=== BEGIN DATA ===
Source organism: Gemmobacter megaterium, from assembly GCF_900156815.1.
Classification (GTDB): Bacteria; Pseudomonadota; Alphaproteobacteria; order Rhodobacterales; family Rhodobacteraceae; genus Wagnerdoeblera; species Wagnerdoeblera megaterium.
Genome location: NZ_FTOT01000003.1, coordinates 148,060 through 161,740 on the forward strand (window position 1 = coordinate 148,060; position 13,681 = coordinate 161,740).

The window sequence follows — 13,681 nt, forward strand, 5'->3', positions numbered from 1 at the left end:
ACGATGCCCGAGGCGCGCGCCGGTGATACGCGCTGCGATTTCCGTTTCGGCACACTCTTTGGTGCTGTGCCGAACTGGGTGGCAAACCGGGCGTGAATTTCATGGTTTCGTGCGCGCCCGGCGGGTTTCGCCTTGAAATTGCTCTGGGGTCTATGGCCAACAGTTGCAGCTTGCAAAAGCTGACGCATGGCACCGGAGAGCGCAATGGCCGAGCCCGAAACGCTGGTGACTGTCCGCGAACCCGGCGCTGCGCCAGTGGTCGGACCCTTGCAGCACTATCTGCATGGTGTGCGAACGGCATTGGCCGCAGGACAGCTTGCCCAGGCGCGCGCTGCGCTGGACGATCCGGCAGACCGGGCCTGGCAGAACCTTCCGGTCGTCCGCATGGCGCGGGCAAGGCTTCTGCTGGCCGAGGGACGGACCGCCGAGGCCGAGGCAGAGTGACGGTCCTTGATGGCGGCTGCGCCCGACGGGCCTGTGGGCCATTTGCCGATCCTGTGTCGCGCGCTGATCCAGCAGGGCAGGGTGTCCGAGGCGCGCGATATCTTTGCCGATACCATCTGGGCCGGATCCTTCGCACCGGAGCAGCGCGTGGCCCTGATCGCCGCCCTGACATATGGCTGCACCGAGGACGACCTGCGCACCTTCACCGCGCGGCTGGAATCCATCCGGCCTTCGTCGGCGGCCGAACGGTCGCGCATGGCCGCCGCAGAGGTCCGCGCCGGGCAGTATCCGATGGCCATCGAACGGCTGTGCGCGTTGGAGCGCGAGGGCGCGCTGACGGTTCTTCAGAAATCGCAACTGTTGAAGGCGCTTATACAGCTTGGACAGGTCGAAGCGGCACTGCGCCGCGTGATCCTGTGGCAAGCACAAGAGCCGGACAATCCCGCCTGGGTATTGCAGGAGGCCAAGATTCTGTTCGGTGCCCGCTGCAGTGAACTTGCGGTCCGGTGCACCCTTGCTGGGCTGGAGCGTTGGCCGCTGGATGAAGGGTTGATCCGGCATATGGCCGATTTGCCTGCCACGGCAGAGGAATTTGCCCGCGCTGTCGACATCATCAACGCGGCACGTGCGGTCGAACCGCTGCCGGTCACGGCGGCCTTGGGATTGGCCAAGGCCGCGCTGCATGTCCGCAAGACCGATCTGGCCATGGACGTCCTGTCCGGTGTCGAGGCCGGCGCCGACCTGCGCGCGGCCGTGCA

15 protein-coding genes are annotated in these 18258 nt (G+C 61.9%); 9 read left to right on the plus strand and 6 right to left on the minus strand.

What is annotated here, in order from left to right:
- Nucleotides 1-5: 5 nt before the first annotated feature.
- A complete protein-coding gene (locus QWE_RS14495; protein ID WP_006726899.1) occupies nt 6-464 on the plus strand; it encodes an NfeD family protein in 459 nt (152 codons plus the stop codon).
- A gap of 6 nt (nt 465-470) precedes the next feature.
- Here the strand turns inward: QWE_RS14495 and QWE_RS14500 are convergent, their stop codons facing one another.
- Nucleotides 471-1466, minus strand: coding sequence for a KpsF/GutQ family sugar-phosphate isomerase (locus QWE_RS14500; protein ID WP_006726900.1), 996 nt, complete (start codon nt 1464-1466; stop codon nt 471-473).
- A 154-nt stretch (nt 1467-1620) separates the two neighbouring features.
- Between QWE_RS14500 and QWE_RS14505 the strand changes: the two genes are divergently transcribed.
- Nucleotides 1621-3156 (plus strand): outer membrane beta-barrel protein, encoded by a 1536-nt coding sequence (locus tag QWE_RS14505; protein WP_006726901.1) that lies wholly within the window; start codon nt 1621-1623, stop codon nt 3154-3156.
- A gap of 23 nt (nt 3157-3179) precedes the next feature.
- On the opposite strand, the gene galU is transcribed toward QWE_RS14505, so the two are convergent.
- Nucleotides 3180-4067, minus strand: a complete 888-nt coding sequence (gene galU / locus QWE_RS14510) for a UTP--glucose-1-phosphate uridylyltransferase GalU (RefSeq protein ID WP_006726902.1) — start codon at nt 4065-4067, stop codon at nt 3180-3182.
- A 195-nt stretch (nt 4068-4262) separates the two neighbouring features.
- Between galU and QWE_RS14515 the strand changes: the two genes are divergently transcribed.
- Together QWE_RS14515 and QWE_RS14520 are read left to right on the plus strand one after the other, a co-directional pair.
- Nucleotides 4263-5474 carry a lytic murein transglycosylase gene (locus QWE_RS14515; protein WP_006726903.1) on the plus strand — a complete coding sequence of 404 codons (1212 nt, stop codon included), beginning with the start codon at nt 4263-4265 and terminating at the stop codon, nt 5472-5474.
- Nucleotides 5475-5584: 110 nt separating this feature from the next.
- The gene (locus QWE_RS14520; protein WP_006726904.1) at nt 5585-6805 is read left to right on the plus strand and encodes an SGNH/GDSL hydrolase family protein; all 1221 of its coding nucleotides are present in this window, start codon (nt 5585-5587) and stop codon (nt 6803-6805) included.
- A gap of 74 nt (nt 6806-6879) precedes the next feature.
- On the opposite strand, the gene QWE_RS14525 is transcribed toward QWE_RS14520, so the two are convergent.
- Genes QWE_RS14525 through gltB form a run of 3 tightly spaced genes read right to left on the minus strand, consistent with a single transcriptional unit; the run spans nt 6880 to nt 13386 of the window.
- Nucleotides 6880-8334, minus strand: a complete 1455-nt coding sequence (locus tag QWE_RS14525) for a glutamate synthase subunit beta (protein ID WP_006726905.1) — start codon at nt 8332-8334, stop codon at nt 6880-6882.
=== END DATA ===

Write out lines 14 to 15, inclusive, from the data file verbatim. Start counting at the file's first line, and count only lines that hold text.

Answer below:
- Between QWE_RS14500 and QWE_RS14505 the strand changes: the two genes are divergently transcribed.
- Nucleotides 1621-3156 (plus strand): outer membrane beta-barrel protein, encoded by a 1536-nt coding sequence (locus tag QWE_RS14505; protein WP_006726901.1) that lies wholly within the window; start codon nt 1621-1623, stop codon nt 3154-3156.